The playing position of Arsenal’s Theo Walcott has been something which has somewhat baffled the football world for several years. When players tend to make positional transitions; from centre-half to centre-midfield for example, the switch more often than not remains permanent throughout the career of the player concerned.
With Walcott, this has not been the case. Ever since bursting onto the scene with Southampton in 2005; which earned him a subsequent move to Arsenal, and of course making it on the plane to feature as the pacey wonder-kid winger for England at the 2006 World Cup, he has constantly flipped from winger to forward and back again throughout his career.
So, of the two positions he occupies, which really is his best at this stage of his career?
Still at the age of 27, Walcott hasn’t got to the point in his career where his blistering pace will begin to decline, and he may still have a lot to offer in that position. His speed allows him to escape his full-back, and he has the strength and creativity to hold off his man and provide crosses as service to the forwards.
If he opts to cut inside, he has a strong eye for goal and his pace allows him to wreak havoc. His tendency to do just this may have been what first prompted the player to consider himself more of a striker, though a career of 55 goals in 236 Premier League games may not be as prolific as Arsenal fans would wish.
Walcott endured a slow start to his Arsenal career, but it was in international colours in September 2008 where the then-youngster announced himself to the world, scoring a hat-trick for England against Croatia in Zagreb.
The hosts had never lost a home qualifier before, but then they had never faced the Arsenal man before either. Walcott featured on the right-wing that night, but his exploits in front of a goal were a sign of what was to come.
The 2010/11 and 2012/13 seasons were Walcott’s best in an Arsenal shirt. In the former, he finished with nine goals in the top flight with 13 in all competitions, and 14 goals and 12 assists in 32 Premier League games in the latter.
These were the seasons which really sparked the debate as to whether Walcott should play as a forward rather than a winger, but like many talents at Arsenal, he has been susceptible to long-term injuries over the years and his rich veins of goal-scoring form have been somewhat disrupted.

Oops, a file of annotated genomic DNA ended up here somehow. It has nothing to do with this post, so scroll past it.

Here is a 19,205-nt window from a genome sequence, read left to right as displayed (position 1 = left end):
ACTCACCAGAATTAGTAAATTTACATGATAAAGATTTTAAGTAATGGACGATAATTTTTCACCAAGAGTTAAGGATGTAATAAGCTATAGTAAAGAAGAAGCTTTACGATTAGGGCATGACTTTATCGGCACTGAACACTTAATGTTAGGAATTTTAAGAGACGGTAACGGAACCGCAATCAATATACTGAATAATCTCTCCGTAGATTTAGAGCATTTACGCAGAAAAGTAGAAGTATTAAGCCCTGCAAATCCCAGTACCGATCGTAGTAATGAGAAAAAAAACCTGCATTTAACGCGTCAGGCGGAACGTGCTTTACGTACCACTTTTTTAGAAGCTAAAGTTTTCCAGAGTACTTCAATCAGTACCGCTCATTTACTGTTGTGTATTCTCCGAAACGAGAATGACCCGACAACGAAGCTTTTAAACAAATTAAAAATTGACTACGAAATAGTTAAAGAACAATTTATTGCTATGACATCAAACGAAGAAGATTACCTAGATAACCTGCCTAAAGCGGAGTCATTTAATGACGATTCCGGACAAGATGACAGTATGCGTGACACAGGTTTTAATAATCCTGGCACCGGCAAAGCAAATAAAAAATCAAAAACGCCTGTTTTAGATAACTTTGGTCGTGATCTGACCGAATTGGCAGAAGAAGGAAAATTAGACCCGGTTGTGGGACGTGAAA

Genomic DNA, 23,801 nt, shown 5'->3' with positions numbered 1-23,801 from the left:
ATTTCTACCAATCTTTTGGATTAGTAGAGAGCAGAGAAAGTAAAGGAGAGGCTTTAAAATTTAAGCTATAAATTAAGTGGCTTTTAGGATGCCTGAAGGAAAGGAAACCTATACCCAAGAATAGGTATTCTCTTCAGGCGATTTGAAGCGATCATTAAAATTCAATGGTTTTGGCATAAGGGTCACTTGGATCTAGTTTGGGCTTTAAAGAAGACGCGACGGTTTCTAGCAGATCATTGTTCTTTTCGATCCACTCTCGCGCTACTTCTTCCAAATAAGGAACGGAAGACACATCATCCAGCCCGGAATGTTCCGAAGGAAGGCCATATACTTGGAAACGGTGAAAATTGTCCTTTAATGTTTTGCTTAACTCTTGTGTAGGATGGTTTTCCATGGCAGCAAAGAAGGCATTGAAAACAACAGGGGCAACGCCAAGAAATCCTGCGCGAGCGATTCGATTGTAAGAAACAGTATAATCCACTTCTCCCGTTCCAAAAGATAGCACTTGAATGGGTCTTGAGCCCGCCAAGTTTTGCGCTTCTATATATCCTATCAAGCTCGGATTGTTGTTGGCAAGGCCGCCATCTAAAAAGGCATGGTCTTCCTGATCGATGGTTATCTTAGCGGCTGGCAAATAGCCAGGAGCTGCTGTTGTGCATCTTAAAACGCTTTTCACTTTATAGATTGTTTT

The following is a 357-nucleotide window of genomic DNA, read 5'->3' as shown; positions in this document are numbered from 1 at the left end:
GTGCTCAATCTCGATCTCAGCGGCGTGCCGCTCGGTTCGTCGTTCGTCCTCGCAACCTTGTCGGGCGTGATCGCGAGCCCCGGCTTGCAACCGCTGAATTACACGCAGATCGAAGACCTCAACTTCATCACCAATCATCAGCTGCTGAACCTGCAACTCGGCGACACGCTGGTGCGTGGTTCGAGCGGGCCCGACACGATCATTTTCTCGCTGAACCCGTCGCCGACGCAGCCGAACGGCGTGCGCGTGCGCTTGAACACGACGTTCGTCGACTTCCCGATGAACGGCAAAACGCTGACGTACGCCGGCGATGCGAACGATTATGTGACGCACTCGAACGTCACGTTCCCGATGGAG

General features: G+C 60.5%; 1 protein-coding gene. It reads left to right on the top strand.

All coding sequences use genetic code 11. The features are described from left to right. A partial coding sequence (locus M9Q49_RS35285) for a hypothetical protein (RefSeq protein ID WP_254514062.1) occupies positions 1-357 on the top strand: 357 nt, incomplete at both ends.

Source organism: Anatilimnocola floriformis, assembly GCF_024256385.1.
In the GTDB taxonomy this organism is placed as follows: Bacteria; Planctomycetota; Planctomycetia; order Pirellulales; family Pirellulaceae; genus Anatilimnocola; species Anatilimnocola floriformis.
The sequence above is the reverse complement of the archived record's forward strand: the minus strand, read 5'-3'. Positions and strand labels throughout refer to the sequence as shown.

He missed most of the 2013/14 campaign with an abdominal injury and then a rupture to his anterior cruciate ligament, thus missing the 2014 World Cup. He has featured less in the last three campaigns, scoring five times in the Premier League in all of them, but when given a run of games, he has proven in the past that he is not only adept at assisting, but scoring goals.
However, having only hit double figures in the Premier League once, he needs to prove his fitness if he is to be an option for Arsene Wenger as a forward, as injuries are what is holding the player back from fulfilling his potential in a forward role.
He has all the attributes to play as a striker, including the strength, pace, technique and movement, but the statistics show little return due to the amount of time he has spent on the side-lines. His pace will only be with him for so long now, so perhaps making the gradual transition from a winger to a forward may benefit the player and keep him playing at the highest level later in his career.
Though, in order to do that, he has to be match fit and firing in order to score goals for Arsenal, because as a forward that is what he will ultimately be judged on, rather than his spark from the wing, which his pace so often brings.
Given his susceptibility to injury, an impact winger has often been the role occupied by Walcott, but with the club in need of a striker with a little more flair, it would do no harm to try Walcott in a forward role again, and Wenger has even gone as far as comparing the current Number 14 at Arsenal to the mercurial Thierry Henry to demonstrate but a little of the gaffer’s faith in him, but the goals return must come.
For that, he needs luck on his side to avoid being plagued by injury, because regular minutes and matches are paramount for maximising his goal-scoring potential. He was overlooked as a winger in Roy Hodgson’s final Euro 2016 squad it is worth noting, so at least at international level his powers may be fading with younger stars coming into the international fold.
Goals may well be his only solution on that front, and it may just be the way to save his Arsenal career. However. if playing as a forward is his best position given the rewards reaped on the few occasions he has occupied it, he must get a run of games in the role and score enough goals to show Arsene Wenger he needs to be played there permanently.
If he cannot prove his fitness, or the goals simply do not come, a bit-part role as a winger may be his Arsenal tag for the remainder of his career at the Emirates, and perhaps even thereafter. He has played both roles well, but he now has to maximise his potential in one of them or face fading into obscurity.
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